Plastic Debris Could Make Remote Pacific Island a Superfund Site
Tiny Tern Island, a 25-acre strip of land in the middle of the Pacific Ocean that has been inundated with marine debris, could become a Superfund cleanup site if the Center for Biological Diversity gets its way.
The environmental group filed a petition with the U.S. Environmental Protection Agency last December asking it to designate the entire Northwestern Hawaiian Islands and parts of the Great Pacific Garbage Patch — a giant, floating repository of tiny plastics in the middle of the Pacific — as Superfund sites.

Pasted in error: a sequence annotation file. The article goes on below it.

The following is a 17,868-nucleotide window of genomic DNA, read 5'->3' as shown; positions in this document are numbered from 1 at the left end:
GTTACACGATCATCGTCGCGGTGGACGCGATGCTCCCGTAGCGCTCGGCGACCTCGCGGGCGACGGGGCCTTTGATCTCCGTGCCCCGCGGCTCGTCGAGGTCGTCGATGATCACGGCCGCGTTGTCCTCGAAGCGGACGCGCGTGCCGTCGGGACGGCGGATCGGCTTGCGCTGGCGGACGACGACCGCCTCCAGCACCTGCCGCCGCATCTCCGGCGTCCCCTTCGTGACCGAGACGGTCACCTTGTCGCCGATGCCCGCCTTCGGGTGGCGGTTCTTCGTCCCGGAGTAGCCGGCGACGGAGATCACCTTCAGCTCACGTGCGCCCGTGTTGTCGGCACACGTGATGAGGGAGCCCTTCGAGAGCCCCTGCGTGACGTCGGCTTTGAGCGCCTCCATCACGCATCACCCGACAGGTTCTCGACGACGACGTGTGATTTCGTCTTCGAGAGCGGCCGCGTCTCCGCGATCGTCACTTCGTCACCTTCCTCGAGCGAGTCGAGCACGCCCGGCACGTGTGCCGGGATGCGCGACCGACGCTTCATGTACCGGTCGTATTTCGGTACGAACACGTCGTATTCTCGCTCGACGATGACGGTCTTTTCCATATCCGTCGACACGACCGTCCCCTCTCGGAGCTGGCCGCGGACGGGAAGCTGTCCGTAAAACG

The EPA hasn't agreed to consider the entire area — the island chain is one of the largest marine conservation areas in the world. But it will be conducting an environmental study on Tern Island, a World War II military landing site and one of the chain's 10 islands.